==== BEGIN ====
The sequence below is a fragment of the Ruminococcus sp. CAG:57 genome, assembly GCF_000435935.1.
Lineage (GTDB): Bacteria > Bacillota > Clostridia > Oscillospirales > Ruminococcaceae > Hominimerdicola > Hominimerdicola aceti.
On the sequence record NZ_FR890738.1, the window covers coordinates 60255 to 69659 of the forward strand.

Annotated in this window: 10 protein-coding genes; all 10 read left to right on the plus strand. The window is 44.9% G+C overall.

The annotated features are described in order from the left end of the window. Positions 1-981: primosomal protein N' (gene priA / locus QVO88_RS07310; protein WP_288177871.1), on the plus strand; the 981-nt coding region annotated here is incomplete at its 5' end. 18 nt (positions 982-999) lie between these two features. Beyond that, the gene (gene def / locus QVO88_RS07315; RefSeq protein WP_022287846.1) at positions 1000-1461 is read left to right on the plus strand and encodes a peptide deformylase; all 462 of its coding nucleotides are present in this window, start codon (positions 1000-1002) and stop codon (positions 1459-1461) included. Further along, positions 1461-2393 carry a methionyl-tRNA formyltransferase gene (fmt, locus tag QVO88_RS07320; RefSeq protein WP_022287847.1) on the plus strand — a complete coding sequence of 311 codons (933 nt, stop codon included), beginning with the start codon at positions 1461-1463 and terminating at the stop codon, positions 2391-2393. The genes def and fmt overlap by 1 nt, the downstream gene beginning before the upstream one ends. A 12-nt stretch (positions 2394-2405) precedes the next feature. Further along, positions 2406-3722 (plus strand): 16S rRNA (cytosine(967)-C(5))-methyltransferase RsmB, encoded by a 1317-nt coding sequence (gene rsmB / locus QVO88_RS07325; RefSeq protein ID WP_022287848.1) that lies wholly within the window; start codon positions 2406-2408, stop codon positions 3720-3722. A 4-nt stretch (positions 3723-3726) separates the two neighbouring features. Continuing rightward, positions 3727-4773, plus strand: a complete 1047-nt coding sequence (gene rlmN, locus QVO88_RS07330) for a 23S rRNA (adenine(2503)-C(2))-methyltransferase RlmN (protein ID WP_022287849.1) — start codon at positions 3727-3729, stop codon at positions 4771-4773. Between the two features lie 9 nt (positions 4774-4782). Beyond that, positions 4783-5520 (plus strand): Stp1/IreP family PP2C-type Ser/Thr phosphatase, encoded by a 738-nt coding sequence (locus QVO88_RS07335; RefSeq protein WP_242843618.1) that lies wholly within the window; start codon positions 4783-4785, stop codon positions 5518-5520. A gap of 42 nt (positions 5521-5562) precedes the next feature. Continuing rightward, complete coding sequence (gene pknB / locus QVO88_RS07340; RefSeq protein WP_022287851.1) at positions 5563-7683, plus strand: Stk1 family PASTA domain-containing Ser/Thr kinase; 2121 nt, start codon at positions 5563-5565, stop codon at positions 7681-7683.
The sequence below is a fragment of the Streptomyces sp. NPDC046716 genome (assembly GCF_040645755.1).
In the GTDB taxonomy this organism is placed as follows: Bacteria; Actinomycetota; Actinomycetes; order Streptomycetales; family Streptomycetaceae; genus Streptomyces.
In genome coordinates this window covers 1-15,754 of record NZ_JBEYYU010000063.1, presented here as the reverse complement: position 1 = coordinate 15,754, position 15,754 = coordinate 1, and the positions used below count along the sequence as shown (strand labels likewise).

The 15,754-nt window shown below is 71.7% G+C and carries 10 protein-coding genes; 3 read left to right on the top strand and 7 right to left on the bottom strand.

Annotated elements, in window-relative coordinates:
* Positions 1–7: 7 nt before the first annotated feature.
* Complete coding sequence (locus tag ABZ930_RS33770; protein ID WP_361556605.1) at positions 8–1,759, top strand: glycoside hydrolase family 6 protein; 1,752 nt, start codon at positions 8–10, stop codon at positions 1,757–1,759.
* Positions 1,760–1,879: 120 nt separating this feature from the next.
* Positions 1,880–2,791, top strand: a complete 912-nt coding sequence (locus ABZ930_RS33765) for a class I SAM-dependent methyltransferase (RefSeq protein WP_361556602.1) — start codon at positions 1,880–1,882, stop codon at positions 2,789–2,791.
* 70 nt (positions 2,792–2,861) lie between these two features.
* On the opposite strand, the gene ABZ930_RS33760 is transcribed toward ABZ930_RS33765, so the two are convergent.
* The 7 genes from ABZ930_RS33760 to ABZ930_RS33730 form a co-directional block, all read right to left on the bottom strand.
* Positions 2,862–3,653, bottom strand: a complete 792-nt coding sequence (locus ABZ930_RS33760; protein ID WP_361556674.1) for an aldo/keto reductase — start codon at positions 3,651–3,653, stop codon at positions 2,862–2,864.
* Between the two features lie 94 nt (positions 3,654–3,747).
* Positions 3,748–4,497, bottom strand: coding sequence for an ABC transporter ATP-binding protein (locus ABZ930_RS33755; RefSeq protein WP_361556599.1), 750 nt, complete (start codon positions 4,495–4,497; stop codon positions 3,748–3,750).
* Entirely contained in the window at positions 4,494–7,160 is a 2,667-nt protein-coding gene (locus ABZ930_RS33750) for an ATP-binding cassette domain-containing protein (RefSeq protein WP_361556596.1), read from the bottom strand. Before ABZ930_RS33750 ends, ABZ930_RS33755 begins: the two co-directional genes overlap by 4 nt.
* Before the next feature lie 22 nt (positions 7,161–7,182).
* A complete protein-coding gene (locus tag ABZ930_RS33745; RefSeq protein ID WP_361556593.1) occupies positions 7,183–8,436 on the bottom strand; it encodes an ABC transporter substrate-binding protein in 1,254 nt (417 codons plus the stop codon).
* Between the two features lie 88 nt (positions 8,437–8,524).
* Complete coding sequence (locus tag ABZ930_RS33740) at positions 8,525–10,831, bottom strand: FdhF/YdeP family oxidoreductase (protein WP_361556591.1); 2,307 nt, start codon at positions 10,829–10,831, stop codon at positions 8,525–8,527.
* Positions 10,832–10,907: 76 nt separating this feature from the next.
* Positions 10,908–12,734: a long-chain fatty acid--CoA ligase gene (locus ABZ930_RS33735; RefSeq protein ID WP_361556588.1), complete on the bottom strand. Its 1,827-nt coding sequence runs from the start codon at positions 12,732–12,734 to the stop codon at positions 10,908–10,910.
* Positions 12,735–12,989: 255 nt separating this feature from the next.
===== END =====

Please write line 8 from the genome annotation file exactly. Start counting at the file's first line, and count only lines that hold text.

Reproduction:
In genome coordinates this window covers 1-15,754 of record NZ_JBEYYU010000063.1, presented here as the reverse complement: position 1 = coordinate 15,754, position 15,754 = coordinate 1, and the positions used below count along the sequence as shown (strand labels likewise).